I've dipped my toe in the water - no more than that as yet. I'm investigating slow travel in France! As Rolf Potts so wisely states in his book "Vagabonding," the experience really starts long before your actual trip. All the research into a new place gets you primed and ready to really get to know it once you actually go. So, even though France is more than a year away for us, I'm finding out about it!
What does a toe in the water get you?
- Le Divorce, by Diane Johnson - a novel set in current-day France (Paris), centered on two American sisters. One is visiting her sister who is married to a Frenchman, but going through a divorce. It is a bit irritating as a novel, but interesting in what it reveals about the differences between American and French cultures, outlooks, and daily living.
- A Year in Provence, by Peter Mayle - a journal that reads like a novel, about Peter and his wife moving into and renovating a country house in Provence. Very enjoyable, even if you don't want to know all about how to get things done in France. It illustrates how the couple adapts to their surroundings.
- A Year in the Merde, by Stephen Clarke - a novel that reads like a journal, about a young British man living in Paris. It covers all sorts of useful items - to find an apartment, first get a girlfriend, then move in... It also incorporates a healthy amount of corruption, how to get around said corruption, strikes by *every* group (seemingly one each month), and (of course) some interesting cultural differences.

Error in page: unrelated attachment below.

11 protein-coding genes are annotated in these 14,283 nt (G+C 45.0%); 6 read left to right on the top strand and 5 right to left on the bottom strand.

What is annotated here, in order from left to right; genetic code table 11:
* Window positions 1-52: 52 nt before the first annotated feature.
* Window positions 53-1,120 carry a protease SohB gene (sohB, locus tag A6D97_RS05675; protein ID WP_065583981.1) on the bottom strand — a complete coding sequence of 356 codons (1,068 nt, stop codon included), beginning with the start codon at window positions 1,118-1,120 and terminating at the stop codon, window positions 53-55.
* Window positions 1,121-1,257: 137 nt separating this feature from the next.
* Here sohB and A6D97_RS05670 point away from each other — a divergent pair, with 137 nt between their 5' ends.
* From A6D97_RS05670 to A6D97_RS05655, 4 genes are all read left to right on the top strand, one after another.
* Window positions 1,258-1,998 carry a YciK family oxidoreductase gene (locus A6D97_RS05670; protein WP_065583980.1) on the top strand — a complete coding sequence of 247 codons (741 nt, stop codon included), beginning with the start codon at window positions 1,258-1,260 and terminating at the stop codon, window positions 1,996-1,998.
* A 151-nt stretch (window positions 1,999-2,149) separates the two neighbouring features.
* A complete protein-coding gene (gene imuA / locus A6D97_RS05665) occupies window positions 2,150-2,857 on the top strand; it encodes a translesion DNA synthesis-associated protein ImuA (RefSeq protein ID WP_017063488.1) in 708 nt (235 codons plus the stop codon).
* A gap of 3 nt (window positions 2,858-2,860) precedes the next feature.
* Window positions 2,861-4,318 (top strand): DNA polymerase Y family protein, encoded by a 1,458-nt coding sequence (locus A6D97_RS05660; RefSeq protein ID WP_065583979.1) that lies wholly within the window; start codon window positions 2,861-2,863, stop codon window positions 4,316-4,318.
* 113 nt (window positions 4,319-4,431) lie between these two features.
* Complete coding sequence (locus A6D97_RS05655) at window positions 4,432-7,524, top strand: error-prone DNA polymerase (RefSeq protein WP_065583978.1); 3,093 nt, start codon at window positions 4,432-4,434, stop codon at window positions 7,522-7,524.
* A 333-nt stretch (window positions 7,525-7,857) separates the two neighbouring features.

- Cultural Misunderstandings, the French-American Experience, by Raymonde Carroll - an anthropological study of some of the cultural differences between French and Americans. Explains topics such as telephone use, family, parenting, dating, and friendships. Very readable *and* interesting.
- French embassy for visa (up to 90 days) and residency (longer stays) information
- Forums for advice from people who have visited or live there
- Residency groups for advice and concrete help from those who have made a life there (most of these also have forums): The Languedoc Page, Americans in Toulouse, Americans in France,
- French language immersion schools
- CIA world fact book for statistics on population, religions, etc.
- Transitions Abroad for expatriate resources
- Oxford-Hachette French Dictionary, an excellent resource! You install it on your computer, then look up translations, verb conjugations, and standard letters / communiques. You can hear a word or phrase, in French, by clicking on it - slick!
- Google Translate - not something you install, but you can enter a URL from a French-language website, and Google will translate it into English. It isn't perfect, but you can definitely figure out the information.